As I said this paper is free and I hope it will circulate and open up some needed discussions. Startups in America - Beware of Geeks Bearing Gifts (revised)
Sun Tsu: The Art of War - Sales and Marketing Management: The Art of Competition
Throughout history, Sun Tsu has been one of the foremost military strategists in history. He also has many applicable lessons to apply to business.
Careful thought and application of these principals to business will yield the same results as those experienced by Sun Tzu's disciples over the past 2500 years. Mao Tse-tung was strongly influenced by Sun Tzu's thought. This is apparent in those works, by Mao, that deal with military strategy and tactics such as; On Guerilla Warfare, On the Protracted War, and Strategic Problems of China's Revolutionary War.
Tom has written and spoken about Sun Tsu and his valuable lessons many times before. He is revising his work in this area and soon will be presenting a series of lectures to describe how the basic tenants of Sun Tsu apply to business today. He will review Sun Tsu's 13 chapters discussing the areas of: estimations, waging business, offensive strategies, manoeuvre, markets, competitive attacks, and employment of spies; all things Sun Tsu addressed first over 2500 years ago.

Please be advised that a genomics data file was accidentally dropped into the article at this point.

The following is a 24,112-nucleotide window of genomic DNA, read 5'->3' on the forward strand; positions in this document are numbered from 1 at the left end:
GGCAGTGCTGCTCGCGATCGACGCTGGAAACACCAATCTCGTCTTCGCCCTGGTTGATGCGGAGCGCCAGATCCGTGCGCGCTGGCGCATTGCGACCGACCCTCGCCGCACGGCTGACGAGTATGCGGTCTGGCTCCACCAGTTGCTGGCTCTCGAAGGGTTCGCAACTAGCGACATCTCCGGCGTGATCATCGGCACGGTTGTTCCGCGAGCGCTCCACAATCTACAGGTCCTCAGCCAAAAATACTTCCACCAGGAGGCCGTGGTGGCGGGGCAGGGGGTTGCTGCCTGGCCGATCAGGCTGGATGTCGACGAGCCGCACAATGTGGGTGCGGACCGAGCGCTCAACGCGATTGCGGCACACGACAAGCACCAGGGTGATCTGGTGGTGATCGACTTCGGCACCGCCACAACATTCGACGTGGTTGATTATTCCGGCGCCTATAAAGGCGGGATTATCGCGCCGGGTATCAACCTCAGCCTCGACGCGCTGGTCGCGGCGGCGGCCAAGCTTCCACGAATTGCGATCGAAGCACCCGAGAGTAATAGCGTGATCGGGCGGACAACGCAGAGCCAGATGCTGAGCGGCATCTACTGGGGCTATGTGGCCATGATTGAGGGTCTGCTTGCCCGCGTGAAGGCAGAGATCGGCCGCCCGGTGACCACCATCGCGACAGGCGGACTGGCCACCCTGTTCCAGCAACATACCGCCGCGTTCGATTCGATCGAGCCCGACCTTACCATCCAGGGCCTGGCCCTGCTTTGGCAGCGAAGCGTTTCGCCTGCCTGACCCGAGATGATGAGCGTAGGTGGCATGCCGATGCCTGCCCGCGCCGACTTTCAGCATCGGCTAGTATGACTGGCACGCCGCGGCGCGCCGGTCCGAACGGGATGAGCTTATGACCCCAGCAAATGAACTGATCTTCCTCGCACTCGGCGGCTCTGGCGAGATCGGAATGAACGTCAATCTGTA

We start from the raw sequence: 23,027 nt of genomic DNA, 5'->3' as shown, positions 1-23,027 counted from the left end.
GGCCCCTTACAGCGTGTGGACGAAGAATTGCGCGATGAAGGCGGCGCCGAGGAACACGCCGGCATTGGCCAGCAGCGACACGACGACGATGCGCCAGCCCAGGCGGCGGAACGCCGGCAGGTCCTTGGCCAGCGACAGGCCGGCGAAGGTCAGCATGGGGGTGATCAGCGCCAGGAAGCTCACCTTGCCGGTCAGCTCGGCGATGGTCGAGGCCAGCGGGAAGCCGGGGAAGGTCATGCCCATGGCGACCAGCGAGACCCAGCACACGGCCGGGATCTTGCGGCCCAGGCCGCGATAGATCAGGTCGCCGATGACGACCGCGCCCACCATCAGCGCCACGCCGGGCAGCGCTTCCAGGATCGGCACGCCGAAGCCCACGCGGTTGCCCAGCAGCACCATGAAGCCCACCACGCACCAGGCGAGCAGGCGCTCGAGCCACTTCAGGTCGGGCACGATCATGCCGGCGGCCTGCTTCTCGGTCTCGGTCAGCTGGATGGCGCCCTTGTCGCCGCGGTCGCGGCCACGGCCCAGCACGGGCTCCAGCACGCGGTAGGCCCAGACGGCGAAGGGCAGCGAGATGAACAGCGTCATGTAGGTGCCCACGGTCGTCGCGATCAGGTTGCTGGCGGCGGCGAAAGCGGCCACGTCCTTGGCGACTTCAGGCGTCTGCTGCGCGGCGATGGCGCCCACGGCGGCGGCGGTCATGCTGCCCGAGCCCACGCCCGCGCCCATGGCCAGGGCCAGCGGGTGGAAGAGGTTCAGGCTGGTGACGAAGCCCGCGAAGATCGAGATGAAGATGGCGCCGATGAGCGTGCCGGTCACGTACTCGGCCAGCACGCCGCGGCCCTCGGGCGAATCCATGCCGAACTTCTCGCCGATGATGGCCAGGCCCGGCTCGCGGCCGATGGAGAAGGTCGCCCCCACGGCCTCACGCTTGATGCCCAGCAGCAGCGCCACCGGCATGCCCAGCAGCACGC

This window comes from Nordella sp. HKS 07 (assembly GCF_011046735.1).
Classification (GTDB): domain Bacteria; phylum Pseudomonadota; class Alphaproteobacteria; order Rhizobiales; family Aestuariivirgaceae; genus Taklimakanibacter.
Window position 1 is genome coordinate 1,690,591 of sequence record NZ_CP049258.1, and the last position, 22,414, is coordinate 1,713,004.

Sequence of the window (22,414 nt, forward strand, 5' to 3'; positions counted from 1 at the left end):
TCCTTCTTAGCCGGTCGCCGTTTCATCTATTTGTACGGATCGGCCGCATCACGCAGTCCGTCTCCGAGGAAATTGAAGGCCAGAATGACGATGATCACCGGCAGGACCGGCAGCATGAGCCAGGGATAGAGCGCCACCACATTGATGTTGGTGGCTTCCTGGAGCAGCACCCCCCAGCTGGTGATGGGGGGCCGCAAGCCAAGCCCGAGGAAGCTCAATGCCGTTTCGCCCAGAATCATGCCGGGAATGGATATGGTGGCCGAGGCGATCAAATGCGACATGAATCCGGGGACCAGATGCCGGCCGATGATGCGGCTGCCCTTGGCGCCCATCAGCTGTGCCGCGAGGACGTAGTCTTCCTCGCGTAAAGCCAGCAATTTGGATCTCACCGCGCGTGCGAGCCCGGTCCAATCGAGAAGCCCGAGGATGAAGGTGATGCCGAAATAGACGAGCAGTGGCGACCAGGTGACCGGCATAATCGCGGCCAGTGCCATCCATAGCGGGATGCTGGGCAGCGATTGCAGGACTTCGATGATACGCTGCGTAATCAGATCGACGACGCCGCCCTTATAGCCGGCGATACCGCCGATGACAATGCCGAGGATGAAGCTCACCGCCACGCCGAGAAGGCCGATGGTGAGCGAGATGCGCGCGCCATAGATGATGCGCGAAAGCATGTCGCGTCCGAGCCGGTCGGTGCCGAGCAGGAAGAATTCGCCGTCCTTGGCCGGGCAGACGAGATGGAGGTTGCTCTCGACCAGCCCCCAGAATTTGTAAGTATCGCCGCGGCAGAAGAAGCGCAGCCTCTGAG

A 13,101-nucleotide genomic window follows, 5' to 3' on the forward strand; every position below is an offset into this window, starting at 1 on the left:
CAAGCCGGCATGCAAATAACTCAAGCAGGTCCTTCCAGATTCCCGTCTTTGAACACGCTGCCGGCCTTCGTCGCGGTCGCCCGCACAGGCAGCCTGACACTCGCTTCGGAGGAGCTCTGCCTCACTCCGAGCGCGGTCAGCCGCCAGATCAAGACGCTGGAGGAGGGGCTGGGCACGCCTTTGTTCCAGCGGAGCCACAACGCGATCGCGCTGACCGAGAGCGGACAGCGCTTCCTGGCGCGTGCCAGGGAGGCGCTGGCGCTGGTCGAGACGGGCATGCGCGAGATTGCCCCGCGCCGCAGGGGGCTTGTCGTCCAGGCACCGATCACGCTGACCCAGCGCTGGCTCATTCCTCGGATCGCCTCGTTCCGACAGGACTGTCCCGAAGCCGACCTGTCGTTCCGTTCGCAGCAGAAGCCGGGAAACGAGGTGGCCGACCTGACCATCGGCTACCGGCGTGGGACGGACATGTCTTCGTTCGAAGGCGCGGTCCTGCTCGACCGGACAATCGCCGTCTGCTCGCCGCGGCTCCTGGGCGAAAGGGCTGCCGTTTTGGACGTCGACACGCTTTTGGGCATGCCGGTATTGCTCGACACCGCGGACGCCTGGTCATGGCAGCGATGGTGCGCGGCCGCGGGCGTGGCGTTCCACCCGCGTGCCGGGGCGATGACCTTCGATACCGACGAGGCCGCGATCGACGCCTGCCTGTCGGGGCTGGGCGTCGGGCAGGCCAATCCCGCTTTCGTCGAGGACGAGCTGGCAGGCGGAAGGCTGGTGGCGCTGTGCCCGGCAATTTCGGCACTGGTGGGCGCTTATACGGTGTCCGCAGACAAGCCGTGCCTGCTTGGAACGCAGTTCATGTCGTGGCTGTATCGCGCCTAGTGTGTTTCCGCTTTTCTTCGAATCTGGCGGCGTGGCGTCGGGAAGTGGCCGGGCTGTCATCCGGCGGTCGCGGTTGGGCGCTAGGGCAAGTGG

If you're in business, whether a businessmen in the field or the "C" suite, you'll want to attend one of these seminars.
Why the Middle Class is Still Getting Crushed: Let's look back!
Tom starts his latest artice with the statement, "It is now crystal clear that the middle class are being destroyed. Politician's explanations are based on pure biased rhetoric. The real reason is much simpler. It is the mechanics of how we are trying to fix the economy." Tom continues to describe how the Affordable Care Act, and many other government attempts to help the country, have had a disasterous effect on the middle class; mostly due to the mechanics of how the solutions have been applied. Apparently, he struck a nerve as this has rapidly become one of the top articles on his blog. If you have not read it, perhaps you should. Visit Tom's Blog to find out more.
Tom Loker, businessman & author, and Jill Rissi, Ph.D. assistant professor, portland state university, present innovation in redefining healthcare at the oregon biosciences association annual conference in Portland.
The presentation was a stimulating discussion of how to stop debating the Affordible Care Act, Obamacare, and how to fix our healthcare system.